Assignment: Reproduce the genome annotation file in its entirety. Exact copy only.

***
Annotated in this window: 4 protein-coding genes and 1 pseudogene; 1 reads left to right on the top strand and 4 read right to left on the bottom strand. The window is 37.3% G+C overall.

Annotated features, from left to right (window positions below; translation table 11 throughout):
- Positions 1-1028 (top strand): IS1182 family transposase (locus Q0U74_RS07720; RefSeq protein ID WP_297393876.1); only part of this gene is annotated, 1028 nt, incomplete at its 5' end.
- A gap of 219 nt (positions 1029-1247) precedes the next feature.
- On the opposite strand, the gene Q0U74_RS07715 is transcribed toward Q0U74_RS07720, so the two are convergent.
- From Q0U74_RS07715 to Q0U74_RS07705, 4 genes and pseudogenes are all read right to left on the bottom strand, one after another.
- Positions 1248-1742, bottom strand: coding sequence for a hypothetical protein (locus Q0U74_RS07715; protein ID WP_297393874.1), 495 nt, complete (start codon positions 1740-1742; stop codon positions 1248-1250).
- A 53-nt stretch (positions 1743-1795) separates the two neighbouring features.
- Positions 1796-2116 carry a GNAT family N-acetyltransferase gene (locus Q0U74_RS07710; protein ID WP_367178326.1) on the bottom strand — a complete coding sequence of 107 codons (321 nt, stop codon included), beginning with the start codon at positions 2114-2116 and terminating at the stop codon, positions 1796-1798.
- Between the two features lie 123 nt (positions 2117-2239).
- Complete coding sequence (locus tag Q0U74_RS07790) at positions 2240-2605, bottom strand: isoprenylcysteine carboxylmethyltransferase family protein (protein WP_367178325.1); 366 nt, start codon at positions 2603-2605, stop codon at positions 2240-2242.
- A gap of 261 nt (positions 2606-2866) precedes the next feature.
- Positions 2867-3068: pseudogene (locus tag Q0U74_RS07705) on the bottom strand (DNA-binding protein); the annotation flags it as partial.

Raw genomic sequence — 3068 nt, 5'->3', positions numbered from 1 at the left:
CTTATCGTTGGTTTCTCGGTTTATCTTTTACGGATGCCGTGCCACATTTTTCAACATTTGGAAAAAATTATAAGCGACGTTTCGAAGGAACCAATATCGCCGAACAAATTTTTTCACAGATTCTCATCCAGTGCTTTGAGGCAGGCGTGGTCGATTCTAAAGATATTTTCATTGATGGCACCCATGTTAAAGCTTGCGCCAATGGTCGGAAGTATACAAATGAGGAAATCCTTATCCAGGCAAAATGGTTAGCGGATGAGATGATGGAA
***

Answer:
Annotated in this window: 4 protein-coding genes and 1 pseudogene; 1 reads left to right on the top strand and 4 read right to left on the bottom strand. The window is 37.3% G+C overall.

Annotated features, from left to right (window positions below; translation table 11 throughout):
- Positions 1-1028 (top strand): IS1182 family transposase (locus Q0U74_RS07720; RefSeq protein ID WP_297393876.1); only part of this gene is annotated, 1028 nt, incomplete at its 5' end.
- A gap of 219 nt (positions 1029-1247) precedes the next feature.
- On the opposite strand, the gene Q0U74_RS07715 is transcribed toward Q0U74_RS07720, so the two are convergent.
- From Q0U74_RS07715 to Q0U74_RS07705, 4 genes and pseudogenes are all read right to left on the bottom strand, one after another.
- Positions 1248-1742, bottom strand: coding sequence for a hypothetical protein (locus Q0U74_RS07715; protein ID WP_297393874.1), 495 nt, complete (start codon positions 1740-1742; stop codon positions 1248-1250).
- A 53-nt stretch (positions 1743-1795) separates the two neighbouring features.
- Positions 1796-2116 carry a GNAT family N-acetyltransferase gene (locus Q0U74_RS07710; protein ID WP_367178326.1) on the bottom strand — a complete coding sequence of 107 codons (321 nt, stop codon included), beginning with the start codon at positions 2114-2116 and terminating at the stop codon, positions 1796-1798.
- Between the two features lie 123 nt (positions 2117-2239).
- Complete coding sequence (locus tag Q0U74_RS07790) at positions 2240-2605, bottom strand: isoprenylcysteine carboxylmethyltransferase family protein (protein WP_367178325.1); 366 nt, start codon at positions 2603-2605, stop codon at positions 2240-2242.
- A gap of 261 nt (positions 2606-2866) precedes the next feature.
- Positions 2867-3068: pseudogene (locus tag Q0U74_RS07705) on the bottom strand (DNA-binding protein); the annotation flags it as partial.

Raw genomic sequence — 3068 nt, 5'->3', positions numbered from 1 at the left:
CTTATCGTTGGTTTCTCGGTTTATCTTTTACGGATGCCGTGCCACATTTTTCAACATTTGGAAAAAATTATAAGCGACGTTTCGAAGGAACCAATATCGCCGAACAAATTTTTTCACAGATTCTCATCCAGTGCTTTGAGGCAGGCGTGGTCGATTCTAAAGATATTTTCATTGATGGCACCCATGTTAAAGCTTGCGCCAATGGTCGGAAGTATACAAATGAGGAAATCCTTATCCAGGCAAAATGGTTAGCGGATGAGATGATGGAA